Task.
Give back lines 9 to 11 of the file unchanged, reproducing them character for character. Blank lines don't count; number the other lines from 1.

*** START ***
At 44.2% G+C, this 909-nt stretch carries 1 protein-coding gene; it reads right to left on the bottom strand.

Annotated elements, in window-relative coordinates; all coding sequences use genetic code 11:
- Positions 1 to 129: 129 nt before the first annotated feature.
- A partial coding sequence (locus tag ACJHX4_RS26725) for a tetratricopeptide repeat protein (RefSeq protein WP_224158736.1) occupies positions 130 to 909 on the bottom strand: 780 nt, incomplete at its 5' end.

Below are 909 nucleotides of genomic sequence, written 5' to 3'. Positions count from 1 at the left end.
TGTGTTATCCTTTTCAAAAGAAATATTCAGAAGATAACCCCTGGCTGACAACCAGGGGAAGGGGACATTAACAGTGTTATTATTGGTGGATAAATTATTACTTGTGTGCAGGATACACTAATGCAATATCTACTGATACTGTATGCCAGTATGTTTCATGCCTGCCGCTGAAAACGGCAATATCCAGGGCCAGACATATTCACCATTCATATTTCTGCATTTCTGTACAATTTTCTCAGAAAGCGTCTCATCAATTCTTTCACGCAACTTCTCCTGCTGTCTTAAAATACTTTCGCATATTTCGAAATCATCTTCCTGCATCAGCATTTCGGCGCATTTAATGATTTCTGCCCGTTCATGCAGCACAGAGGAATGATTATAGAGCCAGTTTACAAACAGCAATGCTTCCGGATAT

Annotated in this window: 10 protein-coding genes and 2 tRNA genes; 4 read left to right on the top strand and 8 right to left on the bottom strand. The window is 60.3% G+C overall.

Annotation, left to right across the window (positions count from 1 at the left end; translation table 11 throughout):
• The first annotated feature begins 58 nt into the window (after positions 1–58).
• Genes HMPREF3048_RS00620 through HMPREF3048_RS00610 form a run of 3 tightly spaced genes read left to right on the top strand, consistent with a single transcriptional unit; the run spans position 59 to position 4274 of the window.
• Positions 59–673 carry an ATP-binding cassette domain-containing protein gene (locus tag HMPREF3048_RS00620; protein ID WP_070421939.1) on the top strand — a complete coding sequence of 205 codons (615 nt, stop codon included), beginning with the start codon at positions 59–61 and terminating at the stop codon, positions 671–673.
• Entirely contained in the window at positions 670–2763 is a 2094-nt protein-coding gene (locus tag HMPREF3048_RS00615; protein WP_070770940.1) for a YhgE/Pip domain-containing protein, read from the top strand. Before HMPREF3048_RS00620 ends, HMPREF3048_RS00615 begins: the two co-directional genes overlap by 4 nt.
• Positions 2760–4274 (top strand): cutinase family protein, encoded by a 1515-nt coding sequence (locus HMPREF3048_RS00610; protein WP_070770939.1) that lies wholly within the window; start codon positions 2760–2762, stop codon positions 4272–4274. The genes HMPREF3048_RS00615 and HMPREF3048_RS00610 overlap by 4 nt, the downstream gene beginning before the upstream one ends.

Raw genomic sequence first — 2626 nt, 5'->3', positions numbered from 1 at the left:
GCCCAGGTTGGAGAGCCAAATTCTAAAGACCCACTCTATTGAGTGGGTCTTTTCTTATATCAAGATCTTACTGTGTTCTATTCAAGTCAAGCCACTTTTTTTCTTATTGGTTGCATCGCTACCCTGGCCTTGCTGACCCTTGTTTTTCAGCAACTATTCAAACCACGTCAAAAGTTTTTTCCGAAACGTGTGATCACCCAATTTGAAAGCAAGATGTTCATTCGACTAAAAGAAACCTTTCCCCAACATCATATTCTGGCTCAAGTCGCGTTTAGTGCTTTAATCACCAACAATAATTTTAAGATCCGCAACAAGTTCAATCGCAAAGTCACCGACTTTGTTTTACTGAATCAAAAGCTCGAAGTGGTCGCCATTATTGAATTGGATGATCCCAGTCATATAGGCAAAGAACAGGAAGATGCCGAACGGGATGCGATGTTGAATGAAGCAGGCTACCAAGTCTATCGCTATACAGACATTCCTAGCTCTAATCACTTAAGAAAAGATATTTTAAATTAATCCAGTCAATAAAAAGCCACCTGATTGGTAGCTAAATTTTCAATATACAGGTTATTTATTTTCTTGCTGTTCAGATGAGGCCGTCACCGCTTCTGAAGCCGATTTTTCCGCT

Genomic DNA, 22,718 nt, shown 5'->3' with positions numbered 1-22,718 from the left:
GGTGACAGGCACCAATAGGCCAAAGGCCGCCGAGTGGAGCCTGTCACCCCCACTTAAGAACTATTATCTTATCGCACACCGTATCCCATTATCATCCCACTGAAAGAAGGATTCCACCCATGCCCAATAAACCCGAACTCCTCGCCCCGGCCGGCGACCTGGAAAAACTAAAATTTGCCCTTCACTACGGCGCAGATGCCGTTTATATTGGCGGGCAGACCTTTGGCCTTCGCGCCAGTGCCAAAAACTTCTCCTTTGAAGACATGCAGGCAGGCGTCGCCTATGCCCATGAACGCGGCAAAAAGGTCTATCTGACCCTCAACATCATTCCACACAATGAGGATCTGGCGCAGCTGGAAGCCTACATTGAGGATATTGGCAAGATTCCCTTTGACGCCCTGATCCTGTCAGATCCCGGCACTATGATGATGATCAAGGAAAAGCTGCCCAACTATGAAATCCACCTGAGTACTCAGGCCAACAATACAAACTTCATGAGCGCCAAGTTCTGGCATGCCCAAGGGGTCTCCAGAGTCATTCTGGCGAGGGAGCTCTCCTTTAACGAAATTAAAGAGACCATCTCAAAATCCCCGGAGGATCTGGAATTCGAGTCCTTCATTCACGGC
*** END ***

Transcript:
• The first annotated feature begins 58 nt into the window (after positions 1–58).
• Genes HMPREF3048_RS00620 through HMPREF3048_RS00610 form a run of 3 tightly spaced genes read left to right on the top strand, consistent with a single transcriptional unit; the run spans position 59 to position 4274 of the window.
• Positions 59–673 carry an ATP-binding cassette domain-containing protein gene (locus tag HMPREF3048_RS00620; protein ID WP_070421939.1) on the top strand — a complete coding sequence of 205 codons (615 nt, stop codon included), beginning with the start codon at positions 59–61 and terminating at the stop codon, positions 671–673.